8.10 The capacity of IP Australia to examine gene patent applications efficiently and effectively depends, in part, on the financial and human resources available to the organisation.
Funding for IP Australia
8.11 IP Australia operates on a full cost-recovery basis and funds its activities from revenue raised through charges for its intellectual property services. Unlike some other government agencies, therefore, IP Australia is not dependent on appropriations from Parliament to carry out its normal activities. For the fiscal year ending 30 June 2003, IP Australia’s annual revenue from its ordinary activities amounted to approximately $85.5 million. Of that amount, $50.6 million represented amounts collected in patent fees.
Australian patent examiners
8.12 IP Australia currently has up to 200 people involved in the process of examination—as patent examiners, senior examiners or supervising examiners. This is a relatively small number compared with the USPTO, which has approximately 3,500 examiners. As Figure 8–1 indicates, the number of patent examiners employed by IP Australia increased between 1999–2000 and 2001–02, after a period of significant decline, but the number has stabilised in the last two years. Figure 8–1 also shows that, following a steady increase in the number of patents examined annually per examiner in the 1990s, that number has declined in recent years. The total number of patent applications filed each year with IP Australia has risen most years since 1990–91. If this trend continues, the number of applications that Australian patent examiners will have to assess each year will also continue to increase, unless there is a corresponding increase in the number of examiners.
8.13 In addition to the examination of patent applications addressed in Figure 8–1, Australian patent examiners conduct prior art searches relating to applications filed under the Patent Cooperation Treaty (PCT) and on behalf of overseas patent offices. These are discussed further below.
Figure 8–1 Patent examiners and their workload
Sources: IP Australia, Industrial Property Statistics, Table 2, various years; Department of Industry Tourism and Resources, Annual Report, various years.
Submissions and consultations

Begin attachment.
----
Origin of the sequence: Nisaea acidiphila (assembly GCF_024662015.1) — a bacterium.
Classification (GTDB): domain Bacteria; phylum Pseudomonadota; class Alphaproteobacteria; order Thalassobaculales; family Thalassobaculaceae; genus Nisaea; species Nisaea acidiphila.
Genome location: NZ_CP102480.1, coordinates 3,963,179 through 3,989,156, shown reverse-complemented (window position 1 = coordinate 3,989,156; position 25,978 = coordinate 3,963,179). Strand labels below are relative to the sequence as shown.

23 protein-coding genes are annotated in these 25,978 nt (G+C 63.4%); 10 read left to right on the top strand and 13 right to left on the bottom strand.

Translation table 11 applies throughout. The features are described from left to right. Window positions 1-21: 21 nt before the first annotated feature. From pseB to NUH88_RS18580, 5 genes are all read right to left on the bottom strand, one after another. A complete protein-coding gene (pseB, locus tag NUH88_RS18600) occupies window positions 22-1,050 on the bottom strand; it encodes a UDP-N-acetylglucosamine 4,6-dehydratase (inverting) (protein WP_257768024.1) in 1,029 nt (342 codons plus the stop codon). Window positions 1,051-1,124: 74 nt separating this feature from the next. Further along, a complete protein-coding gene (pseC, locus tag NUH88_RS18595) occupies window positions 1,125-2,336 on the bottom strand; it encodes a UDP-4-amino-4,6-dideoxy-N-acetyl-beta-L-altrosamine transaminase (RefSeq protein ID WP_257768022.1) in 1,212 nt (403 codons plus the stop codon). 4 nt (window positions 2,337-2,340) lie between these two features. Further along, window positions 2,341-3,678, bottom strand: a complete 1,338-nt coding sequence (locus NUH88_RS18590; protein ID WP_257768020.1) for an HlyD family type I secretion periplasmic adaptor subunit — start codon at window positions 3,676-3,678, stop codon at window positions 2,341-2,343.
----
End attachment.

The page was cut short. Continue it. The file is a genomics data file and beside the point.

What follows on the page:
8.14 While the Inquiry received some general comments on the need to ensure that IP Australia has sufficient resources, only two organisations specifically addressed the issue of funding. The Australian Centre for Intellectual Property in Agriculture (ACIPA) was critical of the current funding arrangements for IP Australia, which are based on a cost-recovery model. ACIPA considered that IP Australia should receive independent public funding, rather than being reliant upon application and maintenance fees to fund its activities. In its view, the fact that IP Australia’s funding (like that of the USPTO) is dependent upon patent fees may lead it to adopt a more service-oriented approach to the patent application process, and may provide incentives to IP Australia to issue patents in order to maintain funding levels.
8.15 The Centre for Law and Genetics suggested that increases in the funding available to IP Australia would allow more examiners to be employed and the development of further training opportunities for examiners. The Centre submitted that increases in IP Australia’s revenue might be achieved by increasing the maintenance fees for patents in the later years of a patent term.
8.16 Concerns were also expressed about whether IP Australia has access to a sufficient number of experienced examiners to assess applications for gene patents in an adequate and timely manner. For example, the Walter and Eliza Hall Institute of Medical Research suggested that ‘the rapidly increasing volume of gene patents raises questions of access to sufficiently experienced examiners’.